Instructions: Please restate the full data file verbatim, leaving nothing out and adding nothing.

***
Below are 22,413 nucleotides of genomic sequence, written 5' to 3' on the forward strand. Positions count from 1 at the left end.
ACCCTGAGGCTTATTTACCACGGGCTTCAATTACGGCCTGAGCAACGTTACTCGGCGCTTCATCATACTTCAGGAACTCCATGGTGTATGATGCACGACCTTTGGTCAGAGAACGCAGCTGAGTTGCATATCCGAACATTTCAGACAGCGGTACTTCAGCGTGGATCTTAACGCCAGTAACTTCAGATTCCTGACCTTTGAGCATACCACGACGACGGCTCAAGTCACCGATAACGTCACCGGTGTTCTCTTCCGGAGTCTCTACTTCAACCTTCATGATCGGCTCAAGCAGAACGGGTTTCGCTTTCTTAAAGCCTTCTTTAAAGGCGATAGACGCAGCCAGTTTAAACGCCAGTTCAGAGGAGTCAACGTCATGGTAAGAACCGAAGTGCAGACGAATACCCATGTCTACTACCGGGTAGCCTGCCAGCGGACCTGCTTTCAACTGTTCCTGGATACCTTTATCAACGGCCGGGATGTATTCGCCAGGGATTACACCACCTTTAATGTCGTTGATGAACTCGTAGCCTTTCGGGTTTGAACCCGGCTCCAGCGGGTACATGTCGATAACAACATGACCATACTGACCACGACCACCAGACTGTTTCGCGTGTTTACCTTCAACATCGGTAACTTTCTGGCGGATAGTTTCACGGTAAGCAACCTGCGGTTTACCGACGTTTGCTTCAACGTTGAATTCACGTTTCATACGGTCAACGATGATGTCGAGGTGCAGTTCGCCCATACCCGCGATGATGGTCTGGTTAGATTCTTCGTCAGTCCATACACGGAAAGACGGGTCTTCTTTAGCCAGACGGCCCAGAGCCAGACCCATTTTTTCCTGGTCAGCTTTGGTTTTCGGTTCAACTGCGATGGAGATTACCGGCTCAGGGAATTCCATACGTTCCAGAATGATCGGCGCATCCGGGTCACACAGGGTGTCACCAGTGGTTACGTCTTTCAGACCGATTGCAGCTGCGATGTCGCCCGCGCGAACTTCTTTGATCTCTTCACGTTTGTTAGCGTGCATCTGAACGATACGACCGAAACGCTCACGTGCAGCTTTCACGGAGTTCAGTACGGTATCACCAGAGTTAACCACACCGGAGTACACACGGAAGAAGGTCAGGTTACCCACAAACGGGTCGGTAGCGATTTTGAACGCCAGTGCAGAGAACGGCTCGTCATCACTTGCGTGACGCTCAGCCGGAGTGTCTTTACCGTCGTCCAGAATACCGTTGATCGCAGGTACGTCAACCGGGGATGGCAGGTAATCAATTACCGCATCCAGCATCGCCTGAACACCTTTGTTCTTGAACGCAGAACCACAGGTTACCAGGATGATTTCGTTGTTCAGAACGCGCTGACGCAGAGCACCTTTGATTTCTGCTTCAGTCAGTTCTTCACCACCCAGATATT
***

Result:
Below are 22,413 nucleotides of genomic sequence, written 5' to 3' on the forward strand. Positions count from 1 at the left end.
ACCCTGAGGCTTATTTACCACGGGCTTCAATTACGGCCTGAGCAACGTTACTCGGCGCTTCATCATACTTCAGGAACTCCATGGTGTATGATGCACGACCTTTGGTCAGAGAACGCAGCTGAGTTGCATATCCGAACATTTCAGACAGCGGTACTTCAGCGTGGATCTTAACGCCAGTAACTTCAGATTCCTGACCTTTGAGCATACCACGACGACGGCTCAAGTCACCGATAACGTCACCGGTGTTCTCTTCCGGAGTCTCTACTTCAACCTTCATGATCGGCTCAAGCAGAACGGGTTTCGCTTTCTTAAAGCCTTCTTTAAAGGCGATAGACGCAGCCAGTTTAAACGCCAGTTCAGAGGAGTCAACGTCATGGTAAGAACCGAAGTGCAGACGAATACCCATGTCTACTACCGGGTAGCCTGCCAGCGGACCTGCTTTCAACTGTTCCTGGATACCTTTATCAACGGCCGGGATGTATTCGCCAGGGATTACACCACCTTTAATGTCGTTGATGAACTCGTAGCCTTTCGGGTTTGAACCCGGCTCCAGCGGGTACATGTCGATAACAACATGACCATACTGACCACGACCACCAGACTGTTTCGCGTGTTTACCTTCAACATCGGTAACTTTCTGGCGGATAGTTTCACGGTAAGCAACCTGCGGTTTACCGACGTTTGCTTCAACGTTGAATTCACGTTTCATACGGTCAACGATGATGTCGAGGTGCAGTTCGCCCATACCCGCGATGATGGTCTGGTTAGATTCTTCGTCAGTCCATACACGGAAAGACGGGTCTTCTTTAGCCAGACGGCCCAGAGCCAGACCCATTTTTTCCTGGTCAGCTTTGGTTTTCGGTTCAACTGCGATGGAGATTACCGGCTCAGGGAATTCCATACGTTCCAGAATGATCGGCGCATCCGGGTCACACAGGGTGTCACCAGTGGTTACGTCTTTCAGACCGATTGCAGCTGCGATGTCGCCCGCGCGAACTTCTTTGATCTCTTCACGTTTGTTAGCGTGCATCTGAACGATACGACCGAAACGCTCACGTGCAGCTTTCACGGAGTTCAGTACGGTATCACCAGAGTTAACCACACCGGAGTACACACGGAAGAAGGTCAGGTTACCCACAAACGGGTCGGTAGCGATTTTGAACGCCAGTGCAGAGAACGGCTCGTCATCACTTGCGTGACGCTCAGCCGGAGTGTCTTTACCGTCGTCCAGAATACCGTTGATCGCAGGTACGTCAACCGGGGATGGCAGGTAATCAATTACCGCATCCAGCATCGCCTGAACACCTTTGTTCTTGAACGCAGAACCACAGGTTACCAGGATGATTTCGTTGTTCAGAACGCGCTGACGCAGAGCACCTTTGATTTCTGCTTCAGTCAGTTCTTCACCACCCAGATATT